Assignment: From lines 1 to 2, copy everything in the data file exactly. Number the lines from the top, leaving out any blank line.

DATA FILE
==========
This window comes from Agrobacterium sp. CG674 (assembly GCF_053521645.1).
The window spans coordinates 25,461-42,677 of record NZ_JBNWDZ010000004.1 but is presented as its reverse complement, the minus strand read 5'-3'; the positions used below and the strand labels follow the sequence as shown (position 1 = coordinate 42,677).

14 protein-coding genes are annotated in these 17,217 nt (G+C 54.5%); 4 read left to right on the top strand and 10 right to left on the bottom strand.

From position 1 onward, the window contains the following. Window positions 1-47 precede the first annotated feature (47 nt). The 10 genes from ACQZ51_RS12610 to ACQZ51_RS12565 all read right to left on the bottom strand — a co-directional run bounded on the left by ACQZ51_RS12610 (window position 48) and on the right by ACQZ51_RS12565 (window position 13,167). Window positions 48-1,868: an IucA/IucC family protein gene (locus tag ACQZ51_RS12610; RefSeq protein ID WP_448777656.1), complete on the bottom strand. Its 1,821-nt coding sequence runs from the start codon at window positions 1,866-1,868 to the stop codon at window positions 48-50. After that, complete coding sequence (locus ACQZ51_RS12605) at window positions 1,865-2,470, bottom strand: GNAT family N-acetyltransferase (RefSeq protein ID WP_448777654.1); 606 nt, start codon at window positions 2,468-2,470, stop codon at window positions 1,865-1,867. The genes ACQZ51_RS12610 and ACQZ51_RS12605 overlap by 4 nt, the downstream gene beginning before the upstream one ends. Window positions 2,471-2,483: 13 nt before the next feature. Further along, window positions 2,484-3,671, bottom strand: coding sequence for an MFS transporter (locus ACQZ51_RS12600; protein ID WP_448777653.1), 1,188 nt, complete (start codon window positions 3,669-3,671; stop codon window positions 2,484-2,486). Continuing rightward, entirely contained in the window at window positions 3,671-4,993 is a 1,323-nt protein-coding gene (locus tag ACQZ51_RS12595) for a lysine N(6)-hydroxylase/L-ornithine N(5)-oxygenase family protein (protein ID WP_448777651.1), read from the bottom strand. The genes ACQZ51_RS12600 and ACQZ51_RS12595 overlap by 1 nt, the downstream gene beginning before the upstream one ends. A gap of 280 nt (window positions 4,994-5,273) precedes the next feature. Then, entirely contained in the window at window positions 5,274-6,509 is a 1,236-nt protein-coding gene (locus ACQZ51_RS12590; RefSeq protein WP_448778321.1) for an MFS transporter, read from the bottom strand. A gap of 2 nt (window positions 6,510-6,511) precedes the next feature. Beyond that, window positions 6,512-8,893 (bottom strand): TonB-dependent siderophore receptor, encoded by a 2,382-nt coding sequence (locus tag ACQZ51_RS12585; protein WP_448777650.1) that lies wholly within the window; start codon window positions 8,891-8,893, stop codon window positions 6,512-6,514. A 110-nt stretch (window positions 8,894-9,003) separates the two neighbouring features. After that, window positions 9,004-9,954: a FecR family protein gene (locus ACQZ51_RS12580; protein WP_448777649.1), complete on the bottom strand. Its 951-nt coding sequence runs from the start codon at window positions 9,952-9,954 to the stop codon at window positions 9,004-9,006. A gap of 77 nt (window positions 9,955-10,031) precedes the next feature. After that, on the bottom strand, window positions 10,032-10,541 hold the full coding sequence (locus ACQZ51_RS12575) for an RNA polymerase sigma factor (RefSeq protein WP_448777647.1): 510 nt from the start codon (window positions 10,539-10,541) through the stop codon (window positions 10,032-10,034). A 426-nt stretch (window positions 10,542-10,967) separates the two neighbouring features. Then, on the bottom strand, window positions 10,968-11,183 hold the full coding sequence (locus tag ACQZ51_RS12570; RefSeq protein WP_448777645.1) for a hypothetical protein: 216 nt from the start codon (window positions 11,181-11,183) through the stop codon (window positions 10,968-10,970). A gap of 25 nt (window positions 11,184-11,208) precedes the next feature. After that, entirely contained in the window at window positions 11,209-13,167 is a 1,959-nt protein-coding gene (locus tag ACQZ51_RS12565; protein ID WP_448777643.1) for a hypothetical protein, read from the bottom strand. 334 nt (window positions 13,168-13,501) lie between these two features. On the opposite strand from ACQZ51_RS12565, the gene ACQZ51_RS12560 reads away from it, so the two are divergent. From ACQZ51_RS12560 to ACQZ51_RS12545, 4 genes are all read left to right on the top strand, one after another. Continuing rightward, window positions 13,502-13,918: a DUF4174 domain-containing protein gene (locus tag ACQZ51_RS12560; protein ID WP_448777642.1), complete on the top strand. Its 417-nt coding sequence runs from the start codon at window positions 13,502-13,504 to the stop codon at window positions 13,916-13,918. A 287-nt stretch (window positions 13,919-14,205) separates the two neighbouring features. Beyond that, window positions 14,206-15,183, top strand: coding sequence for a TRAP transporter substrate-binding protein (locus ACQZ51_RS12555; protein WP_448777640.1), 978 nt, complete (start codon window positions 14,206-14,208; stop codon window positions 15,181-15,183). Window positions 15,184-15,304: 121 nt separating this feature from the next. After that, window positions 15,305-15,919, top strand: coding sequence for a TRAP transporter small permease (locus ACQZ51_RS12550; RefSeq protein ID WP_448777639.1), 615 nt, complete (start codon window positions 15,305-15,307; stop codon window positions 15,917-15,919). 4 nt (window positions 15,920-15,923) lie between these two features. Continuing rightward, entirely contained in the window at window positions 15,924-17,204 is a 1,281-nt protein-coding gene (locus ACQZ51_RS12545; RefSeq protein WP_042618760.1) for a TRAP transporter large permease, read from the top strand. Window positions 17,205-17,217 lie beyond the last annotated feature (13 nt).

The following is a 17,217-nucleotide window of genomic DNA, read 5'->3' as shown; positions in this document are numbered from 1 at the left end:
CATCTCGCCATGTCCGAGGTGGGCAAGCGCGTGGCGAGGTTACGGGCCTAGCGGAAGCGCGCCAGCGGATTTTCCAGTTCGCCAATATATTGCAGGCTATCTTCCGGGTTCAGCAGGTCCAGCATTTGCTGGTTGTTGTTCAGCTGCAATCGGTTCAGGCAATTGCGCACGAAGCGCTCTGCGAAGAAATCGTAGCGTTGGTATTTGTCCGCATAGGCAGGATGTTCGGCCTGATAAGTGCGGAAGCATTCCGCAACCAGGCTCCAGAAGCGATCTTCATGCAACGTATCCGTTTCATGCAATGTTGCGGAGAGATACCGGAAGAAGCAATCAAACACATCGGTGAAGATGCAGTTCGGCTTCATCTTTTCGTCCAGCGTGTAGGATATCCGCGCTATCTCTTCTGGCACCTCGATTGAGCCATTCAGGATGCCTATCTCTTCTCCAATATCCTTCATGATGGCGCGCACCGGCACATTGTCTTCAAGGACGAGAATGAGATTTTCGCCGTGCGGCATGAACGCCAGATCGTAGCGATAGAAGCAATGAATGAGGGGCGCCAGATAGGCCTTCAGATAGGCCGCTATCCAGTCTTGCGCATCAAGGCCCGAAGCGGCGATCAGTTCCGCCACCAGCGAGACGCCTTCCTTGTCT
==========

This window comes from Agrobacterium sp. CG674 (assembly GCF_053521645.1).
The window spans coordinates 25,461-42,677 of record NZ_JBNWDZ010000004.1 but is presented as its reverse complement, the minus strand read 5'-3'; the positions used below and the strand labels follow the sequence as shown (position 1 = coordinate 42,677).